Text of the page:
Monday, June 15, 2009

International Demand for U.S. Assets Slowed in April

International purchases of American financial assets grew more slowly in April as China, Japan and Russia pared demand for Treasuries, underscoring the danger of U.S. reliance on foreigners to finance its fiscal deficit.

Total net purchases of long-term equities, notes and bonds rose a net $11.2 billion, compared with buying of $55.4 billion in March, the Treasury said today in Washington. International holdings of Treasuries increased a net $41.9 billion, compared with the $55.3 billion gain in March. Including bills, the holdings fell a net $2.6 billion.

Benchmark 10-year Treasuries, which rose after Russian Finance Minister Alexei Kudrin said it’s “too early to speak of an alternative” to the dollar, remained higher after today’s report. That indicates investors have yet to see evidence that international money managers are losing confidence in the currency that has proved a haven during the credit crisis.

“Talk that foreign central banks will diversify out of their dollar and Treasury holdings is so far just talk,” said Chris Rupkey, chief financial economist at Bank of Tokyo- Mitsubishi UFJ Ltd. in New York. “The worst financial crisis since the Great Depression is still ongoing and foreign investors and central banks still have a safe haven demand for U.S. Treasuries.”

Including short-term securities such as stock swaps, foreigners sold a net $53.2 billion of U.S. financial assets, compared with net buying of $25 billion the previous month.

Economists’ Forecasts

Analysts had anticipated international net purchases of long-term U.S. assets of $60 billion, according to the median of nine estimates in a Bloomberg News survey.

Ten-year U.S. notes advanced for a third day, sending their yields to 3.74 percent at 11:08 a.m. in New York. The yields surged as high as 4 percent last week, part of a sell-off since March that Federal Reserve Chairman Ben S. Bernanke has partly attributed to worries about ballooning federal deficits.

Chinese, Brazilian and Russian officials have expressed an interest in developing an alternative to the dollar as the world’s main reserve currency, in part citing the record American budget gap.

The Congressional Budget Office projects the federal budget shortfall will reach a record $1.85 trillion this year, with the gap exceeding $600 billion through the year 2019.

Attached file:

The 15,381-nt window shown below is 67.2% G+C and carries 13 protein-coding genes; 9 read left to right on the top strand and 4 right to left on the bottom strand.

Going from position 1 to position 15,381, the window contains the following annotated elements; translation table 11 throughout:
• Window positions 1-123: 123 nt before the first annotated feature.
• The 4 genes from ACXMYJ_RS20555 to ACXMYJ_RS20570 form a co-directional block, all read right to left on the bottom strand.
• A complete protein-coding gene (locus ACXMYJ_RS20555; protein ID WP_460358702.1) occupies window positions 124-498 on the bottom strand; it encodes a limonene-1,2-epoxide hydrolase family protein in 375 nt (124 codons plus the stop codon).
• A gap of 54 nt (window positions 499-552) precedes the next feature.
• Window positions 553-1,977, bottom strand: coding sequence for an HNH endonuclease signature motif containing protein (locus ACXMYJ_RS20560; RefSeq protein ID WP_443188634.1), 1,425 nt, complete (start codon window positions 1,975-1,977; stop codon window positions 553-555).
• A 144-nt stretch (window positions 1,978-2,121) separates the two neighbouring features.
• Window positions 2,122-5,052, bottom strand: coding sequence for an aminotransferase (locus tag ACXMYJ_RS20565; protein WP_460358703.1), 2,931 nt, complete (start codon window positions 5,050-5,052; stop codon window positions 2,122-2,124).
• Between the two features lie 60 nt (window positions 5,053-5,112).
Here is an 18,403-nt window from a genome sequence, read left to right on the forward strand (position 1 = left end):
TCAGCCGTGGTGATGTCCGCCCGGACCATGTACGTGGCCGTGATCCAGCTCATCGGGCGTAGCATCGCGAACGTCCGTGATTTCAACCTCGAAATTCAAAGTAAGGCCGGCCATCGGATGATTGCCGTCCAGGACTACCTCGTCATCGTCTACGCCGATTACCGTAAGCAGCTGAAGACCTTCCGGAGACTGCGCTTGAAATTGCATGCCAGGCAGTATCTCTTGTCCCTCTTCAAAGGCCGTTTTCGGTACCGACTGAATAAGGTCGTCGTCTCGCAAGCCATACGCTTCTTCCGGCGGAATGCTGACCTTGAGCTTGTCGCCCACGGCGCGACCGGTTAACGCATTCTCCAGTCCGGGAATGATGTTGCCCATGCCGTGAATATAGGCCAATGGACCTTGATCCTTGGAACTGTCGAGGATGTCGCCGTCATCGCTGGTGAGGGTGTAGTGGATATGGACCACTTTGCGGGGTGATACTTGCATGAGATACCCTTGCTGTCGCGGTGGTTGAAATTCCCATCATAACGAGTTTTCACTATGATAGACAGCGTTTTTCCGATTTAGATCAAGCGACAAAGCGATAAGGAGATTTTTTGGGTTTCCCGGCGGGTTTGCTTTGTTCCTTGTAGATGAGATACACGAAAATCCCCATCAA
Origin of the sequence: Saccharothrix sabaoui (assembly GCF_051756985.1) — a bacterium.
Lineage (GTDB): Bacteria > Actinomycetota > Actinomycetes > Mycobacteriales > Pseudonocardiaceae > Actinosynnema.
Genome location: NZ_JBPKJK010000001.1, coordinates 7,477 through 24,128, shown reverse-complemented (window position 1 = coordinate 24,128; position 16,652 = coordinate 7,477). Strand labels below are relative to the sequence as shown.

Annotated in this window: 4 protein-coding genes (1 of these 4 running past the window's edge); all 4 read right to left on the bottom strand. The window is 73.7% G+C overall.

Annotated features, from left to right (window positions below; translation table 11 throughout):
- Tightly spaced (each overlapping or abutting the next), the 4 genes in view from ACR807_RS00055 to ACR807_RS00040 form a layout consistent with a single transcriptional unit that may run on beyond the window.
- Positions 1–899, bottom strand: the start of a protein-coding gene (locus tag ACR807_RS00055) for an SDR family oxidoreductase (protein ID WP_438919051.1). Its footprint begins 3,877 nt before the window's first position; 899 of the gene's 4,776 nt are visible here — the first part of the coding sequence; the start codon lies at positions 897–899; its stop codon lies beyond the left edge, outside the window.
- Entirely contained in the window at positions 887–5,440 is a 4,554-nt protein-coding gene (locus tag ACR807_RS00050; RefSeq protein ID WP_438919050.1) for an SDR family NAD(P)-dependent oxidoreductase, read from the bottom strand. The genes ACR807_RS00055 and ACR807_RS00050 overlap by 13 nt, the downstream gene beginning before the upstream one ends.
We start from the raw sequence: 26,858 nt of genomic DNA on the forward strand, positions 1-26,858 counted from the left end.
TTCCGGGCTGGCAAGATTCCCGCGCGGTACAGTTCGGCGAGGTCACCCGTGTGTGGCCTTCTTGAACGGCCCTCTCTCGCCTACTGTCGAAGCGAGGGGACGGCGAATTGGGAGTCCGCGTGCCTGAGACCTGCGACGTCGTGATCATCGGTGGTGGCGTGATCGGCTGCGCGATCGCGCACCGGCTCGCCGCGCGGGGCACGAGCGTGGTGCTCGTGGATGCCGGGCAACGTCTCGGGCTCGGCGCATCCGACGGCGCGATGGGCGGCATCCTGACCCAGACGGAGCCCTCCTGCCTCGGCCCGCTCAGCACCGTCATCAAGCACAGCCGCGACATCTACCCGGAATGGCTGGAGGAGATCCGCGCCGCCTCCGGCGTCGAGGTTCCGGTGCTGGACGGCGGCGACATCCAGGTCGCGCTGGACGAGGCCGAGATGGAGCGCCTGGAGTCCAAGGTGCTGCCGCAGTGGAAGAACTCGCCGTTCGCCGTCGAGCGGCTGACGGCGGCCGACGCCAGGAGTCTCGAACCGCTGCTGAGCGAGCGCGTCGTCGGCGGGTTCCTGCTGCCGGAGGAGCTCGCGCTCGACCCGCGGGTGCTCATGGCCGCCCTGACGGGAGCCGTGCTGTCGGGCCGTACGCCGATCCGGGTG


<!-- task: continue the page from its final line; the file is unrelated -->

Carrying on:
Holdings by Nation

China, the biggest foreign holder of U.S. Treasuries, trimmed its holdings of government notes and bonds by $4.4 billion to $763.5 billion. Russia’s holdings slipped by $1.4 billion to $137 billion and Brazil’s by $600 million to $126 billion. Japan, the second-biggest international investor, saw its total drop by $800 million to $685.9 billion.

“China and Russia both indicated a desire to diversify out of dollar denominated instruments, and April seems to have emphasized their current position,” said Michael Woolfolk, senior currency strategist at Bank of New York Mellon Corp. in New York.

The Treasury’s reporting on long-term securities captures international purchases of government notes and bonds, stocks, corporate debt and securities issued by U.S. agencies such as Fannie Mae and Freddie Mac, which buy home mortgages.

Foreign investments in U.S. agency debt slumped for the eighth time in 10 months, by $2.5 billion in April. Net purchases of American equities slowed to $4.6 billion in April from $13.2 billion the prior month. Holdings of corporate bonds tumbled a net $9.7 billion, the biggest decline since November.

Borrowing Costs

Waning demand for Treasuries may exacerbate a jump in yields that threatens to make it harder for the U.S. to pull out of its deepest recession in at least half a century. Yields on benchmark 10-year notes have climbed more than 1 percentage point since mid-March, contributing to an increase in mortgage rates that’s counteracting Fed efforts to aid the housing market.

“Should this continue on a steeper pace, Treasuries could take a big beating,” said Richard Yamarone, director of economic research at Argus Research Corp. in New York. “It’s something investors should watch with great interest.”

On a visit to Beijing on June 2, U.S. Treasury Secretary Timothy Geithner said there will be enough demand for record sales of U.S. debt. In March, Chinese Premier Wen Jiabao called on the U.S. “to guarantee the safety of China’s assets.” China’s central bank governor, Zhou Xiaochuan, has proposed the eventual creation of a new, supranational currency.

Russia’s Warning

Russian President Dmitry Medvedev questioned the dollar’s future earlier this month, saying it isn’t “in a spectacular position, let’s be frank, and its prospects cause various questions.” Alexei Ulyukayev, first deputy chairman of the bank, said June 10 that some reserves may be moved into bonds issued by the International Monetary Fund.

Still, Russian Finance Minister Alexei Kudrin said in an interview two days ago that the dollar is in “good shape,” and that “it’s too early to speak of an alternative” to the U.S. currency.

“There is kind of a political dimension and an economic dimension,” Axel Merk, president and portfolio manager at Merk Investments LLC in Palo Alto, California, said on Bloomberg Radio. “The folks who are actually on the line making the decisions, they are fully aware we are dependent on the dollar. It’s not going to change any time soon.”